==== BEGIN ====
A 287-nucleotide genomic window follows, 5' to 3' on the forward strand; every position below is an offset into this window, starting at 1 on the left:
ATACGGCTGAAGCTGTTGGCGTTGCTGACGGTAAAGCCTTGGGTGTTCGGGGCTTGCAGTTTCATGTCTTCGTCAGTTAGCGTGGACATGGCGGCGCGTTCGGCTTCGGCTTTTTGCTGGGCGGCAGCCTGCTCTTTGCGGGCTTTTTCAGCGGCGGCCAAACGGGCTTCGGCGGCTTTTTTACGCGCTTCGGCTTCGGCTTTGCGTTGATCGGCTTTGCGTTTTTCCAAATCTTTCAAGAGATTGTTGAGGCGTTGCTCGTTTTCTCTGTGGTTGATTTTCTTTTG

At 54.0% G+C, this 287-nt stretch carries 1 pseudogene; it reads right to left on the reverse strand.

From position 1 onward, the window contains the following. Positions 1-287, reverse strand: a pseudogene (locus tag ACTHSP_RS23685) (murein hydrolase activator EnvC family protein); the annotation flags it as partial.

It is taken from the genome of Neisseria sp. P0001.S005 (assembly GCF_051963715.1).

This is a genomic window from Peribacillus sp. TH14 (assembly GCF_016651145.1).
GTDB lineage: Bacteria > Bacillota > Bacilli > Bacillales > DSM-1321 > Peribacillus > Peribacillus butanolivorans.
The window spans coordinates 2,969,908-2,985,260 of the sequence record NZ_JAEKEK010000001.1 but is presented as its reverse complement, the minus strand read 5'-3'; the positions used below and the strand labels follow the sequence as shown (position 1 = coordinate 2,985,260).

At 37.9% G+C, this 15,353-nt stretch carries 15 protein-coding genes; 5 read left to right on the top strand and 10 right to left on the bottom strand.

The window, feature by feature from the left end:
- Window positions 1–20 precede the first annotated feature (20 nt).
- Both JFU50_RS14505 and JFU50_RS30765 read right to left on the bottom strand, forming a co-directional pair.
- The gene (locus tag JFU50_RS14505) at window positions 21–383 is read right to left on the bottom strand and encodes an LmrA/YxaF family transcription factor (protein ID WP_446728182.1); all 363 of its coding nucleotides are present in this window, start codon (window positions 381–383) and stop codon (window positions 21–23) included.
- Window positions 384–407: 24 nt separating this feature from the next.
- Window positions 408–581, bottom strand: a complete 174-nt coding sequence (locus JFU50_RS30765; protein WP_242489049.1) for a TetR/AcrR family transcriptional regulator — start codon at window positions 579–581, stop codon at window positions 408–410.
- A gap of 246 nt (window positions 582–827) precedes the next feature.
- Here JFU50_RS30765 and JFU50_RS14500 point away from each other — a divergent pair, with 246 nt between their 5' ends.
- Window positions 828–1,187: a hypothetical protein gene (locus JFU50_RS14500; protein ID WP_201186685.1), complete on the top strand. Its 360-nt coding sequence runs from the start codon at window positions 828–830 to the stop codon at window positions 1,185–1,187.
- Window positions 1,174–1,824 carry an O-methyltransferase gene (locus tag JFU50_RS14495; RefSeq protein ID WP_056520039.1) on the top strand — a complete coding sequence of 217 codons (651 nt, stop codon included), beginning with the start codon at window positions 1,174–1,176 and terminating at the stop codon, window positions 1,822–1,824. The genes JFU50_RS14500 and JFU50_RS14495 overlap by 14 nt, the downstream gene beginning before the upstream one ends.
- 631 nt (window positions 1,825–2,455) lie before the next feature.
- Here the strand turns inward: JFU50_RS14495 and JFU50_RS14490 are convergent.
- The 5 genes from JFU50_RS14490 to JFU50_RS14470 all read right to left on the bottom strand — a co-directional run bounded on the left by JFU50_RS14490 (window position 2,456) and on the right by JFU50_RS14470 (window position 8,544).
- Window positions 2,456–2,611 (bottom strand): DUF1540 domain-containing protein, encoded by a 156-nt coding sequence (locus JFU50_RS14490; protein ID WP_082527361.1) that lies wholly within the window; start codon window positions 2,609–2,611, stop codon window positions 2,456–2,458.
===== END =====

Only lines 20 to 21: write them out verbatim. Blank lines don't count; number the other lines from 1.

- 631 nt (window positions 1,825–2,455) lie before the next feature.
- Here the strand turns inward: JFU50_RS14495 and JFU50_RS14490 are convergent.